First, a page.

Markets Today: RBA to join the rate-rise race?

Bostic retracts his 50bps comment, states “is not my preferred policy action” for March

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Todays podcast

Overview Take It Back

  • Bostic retracts his 50bps comment, states “is not my preferred policy action” for March
  • Global yields mixed: US 10yr yield +0.5bps to 1.77%; German 10yr +5.6bps to 0.01%
  • Equities lift again: S&P500 +1.5%, meaning the index is down by less than 6% for January
  • USD falls with DXY -0.6%. Most pairs higher with AUD outperforming +1.1% to 70.67
  • Coming up today: RBA, AU Retail Sales, NZ Trade Balance, US ISM & JOLTS

“Now I have seen the warnings, screaming from all sides; It’s easy to ignore them, God knows I’ve tried
All of this temptation, ya know it turned my faith to lies; Until I couldn’t see the danger or hear the rising tide
She can take it back, she will take it back some day”, Pink Floyd 1993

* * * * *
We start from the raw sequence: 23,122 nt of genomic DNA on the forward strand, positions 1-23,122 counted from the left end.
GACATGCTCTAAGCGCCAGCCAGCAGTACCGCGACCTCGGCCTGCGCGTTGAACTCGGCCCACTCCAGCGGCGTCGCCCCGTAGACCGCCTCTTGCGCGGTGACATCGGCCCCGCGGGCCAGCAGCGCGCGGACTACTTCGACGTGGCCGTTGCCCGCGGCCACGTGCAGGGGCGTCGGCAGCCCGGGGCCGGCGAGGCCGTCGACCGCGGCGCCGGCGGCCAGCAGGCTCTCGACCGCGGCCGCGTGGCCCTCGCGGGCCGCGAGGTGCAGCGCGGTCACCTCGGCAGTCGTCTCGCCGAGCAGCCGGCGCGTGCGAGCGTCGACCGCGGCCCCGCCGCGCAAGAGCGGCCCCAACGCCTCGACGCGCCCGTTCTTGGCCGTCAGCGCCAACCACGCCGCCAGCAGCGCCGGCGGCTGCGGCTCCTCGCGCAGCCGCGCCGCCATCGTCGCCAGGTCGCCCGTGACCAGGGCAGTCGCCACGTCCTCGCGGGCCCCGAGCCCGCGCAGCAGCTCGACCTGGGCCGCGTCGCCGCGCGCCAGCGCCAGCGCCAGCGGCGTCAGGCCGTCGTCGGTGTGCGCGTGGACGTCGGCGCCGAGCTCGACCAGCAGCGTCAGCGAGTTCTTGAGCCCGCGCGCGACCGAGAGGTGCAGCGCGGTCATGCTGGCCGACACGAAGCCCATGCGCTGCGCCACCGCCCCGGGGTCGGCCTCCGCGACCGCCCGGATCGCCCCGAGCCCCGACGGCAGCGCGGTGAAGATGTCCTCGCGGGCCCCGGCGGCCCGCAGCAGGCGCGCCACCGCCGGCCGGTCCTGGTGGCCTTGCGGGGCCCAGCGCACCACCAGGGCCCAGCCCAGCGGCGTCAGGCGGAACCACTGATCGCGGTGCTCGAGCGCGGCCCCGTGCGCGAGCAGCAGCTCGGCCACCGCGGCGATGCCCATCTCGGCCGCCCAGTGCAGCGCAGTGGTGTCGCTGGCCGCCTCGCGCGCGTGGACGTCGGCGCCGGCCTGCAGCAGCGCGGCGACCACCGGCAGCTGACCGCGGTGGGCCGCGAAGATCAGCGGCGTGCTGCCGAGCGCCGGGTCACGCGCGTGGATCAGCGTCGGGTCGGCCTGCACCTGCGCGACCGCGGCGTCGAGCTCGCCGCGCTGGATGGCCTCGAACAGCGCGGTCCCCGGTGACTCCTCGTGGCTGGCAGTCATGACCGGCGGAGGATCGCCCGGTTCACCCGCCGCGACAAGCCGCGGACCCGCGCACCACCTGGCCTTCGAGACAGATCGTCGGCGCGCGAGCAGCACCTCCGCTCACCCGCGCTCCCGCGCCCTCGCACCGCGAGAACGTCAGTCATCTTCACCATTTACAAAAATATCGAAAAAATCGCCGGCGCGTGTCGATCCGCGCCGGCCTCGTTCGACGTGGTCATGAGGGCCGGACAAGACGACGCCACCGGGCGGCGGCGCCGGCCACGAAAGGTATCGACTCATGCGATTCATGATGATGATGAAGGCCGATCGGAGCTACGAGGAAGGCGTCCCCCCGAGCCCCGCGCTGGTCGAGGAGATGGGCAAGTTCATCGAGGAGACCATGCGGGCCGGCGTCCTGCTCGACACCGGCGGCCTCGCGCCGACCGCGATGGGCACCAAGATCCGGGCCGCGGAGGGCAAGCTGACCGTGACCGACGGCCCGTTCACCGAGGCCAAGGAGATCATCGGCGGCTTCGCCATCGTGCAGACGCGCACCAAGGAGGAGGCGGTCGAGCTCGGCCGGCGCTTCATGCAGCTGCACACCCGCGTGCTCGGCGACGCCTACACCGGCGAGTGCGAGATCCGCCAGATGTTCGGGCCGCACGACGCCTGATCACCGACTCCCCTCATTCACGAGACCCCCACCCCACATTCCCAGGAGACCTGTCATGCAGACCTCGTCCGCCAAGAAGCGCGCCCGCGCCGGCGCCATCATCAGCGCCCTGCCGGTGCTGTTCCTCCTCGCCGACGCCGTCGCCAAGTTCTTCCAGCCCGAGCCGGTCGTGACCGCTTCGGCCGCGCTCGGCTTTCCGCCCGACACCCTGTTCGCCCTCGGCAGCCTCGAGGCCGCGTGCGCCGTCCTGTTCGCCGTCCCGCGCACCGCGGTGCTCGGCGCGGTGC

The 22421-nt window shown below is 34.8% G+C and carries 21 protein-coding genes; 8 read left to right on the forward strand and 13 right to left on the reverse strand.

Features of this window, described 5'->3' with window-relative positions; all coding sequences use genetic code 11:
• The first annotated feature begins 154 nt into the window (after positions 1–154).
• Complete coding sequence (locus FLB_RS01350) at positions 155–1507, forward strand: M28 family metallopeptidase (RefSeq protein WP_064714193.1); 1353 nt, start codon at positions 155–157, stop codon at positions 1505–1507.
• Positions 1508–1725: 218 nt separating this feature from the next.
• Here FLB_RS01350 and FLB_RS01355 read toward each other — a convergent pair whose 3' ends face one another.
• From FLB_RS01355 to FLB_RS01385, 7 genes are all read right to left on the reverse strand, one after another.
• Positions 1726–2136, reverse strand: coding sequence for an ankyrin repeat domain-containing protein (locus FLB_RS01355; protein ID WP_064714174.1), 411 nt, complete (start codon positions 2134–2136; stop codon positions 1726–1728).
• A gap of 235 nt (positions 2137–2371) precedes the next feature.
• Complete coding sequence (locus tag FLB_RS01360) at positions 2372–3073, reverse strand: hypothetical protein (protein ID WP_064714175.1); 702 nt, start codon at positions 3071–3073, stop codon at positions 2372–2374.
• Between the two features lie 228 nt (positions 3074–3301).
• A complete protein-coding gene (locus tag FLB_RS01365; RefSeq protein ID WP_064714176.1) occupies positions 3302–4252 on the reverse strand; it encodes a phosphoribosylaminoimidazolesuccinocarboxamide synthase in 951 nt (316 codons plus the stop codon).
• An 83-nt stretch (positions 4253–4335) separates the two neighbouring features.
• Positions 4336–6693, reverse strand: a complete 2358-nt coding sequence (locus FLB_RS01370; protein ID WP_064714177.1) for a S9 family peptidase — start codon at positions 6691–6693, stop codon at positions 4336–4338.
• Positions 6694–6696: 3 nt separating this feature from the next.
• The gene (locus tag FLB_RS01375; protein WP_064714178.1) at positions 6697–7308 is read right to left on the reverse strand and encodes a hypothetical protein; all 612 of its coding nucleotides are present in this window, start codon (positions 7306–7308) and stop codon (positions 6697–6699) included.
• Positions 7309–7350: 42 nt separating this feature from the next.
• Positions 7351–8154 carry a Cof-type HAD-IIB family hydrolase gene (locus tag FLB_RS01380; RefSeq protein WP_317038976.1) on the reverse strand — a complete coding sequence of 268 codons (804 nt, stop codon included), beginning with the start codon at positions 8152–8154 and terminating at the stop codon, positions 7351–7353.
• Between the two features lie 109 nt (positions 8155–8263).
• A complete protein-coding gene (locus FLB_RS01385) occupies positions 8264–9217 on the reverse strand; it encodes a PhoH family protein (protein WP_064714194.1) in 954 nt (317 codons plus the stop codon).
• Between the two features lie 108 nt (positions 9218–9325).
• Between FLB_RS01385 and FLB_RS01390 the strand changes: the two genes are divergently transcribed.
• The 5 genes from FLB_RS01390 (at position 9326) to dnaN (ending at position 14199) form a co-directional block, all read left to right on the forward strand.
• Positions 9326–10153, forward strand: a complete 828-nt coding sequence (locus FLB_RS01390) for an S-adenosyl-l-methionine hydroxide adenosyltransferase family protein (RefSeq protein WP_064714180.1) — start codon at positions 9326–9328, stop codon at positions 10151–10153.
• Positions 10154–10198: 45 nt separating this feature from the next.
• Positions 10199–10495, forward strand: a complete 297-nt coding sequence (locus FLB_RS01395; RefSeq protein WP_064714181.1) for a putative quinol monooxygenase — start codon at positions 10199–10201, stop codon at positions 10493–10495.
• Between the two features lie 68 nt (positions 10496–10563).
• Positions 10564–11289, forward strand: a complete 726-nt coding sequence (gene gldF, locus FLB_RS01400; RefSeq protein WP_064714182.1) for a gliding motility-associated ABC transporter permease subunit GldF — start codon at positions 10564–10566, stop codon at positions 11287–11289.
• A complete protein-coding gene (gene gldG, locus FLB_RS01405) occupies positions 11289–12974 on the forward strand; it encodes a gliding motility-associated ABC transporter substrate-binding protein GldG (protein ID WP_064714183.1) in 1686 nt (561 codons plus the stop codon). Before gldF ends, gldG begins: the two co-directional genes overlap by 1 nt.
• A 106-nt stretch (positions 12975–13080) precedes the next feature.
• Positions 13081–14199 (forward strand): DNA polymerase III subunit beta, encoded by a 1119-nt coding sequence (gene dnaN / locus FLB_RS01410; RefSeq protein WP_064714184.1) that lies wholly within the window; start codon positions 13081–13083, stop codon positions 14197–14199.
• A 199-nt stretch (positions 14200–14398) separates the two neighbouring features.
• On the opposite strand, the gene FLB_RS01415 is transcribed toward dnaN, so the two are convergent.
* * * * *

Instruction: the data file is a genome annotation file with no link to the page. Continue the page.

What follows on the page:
A positive day for risk assets with some seeing value emerge after the sharp sell-off in equities (S&P500 so far +1.5% and NASDAQ +2.7%). A late day retraction by the Fed’s Bostic in which he played down the prospects of a 50bps hike in March also added (50bps “is not my preferred policy action ” for March). Shorter end US yields likewise retraced their earlier 5.2bps increase in Asia – that move having been driven by Bostic’s initial comments in a w/e FT interview in which he seemingly supported the possibility of a 50bp move if needed. US 2 year yields are now broadly unchanged on a 24 hour basis at 1.17%. 10yr yields were also little moved, up just 0.5bps to 1.77%. The improvement in risk sentiment is clearly seen in G10 FX where the AUD leapt 1.2% to 70.67, reversing earlier declines and outperforming the fall in the USD with the DXY -0.7%. There were also comments by a several other Fed speakers, though these were not market moving.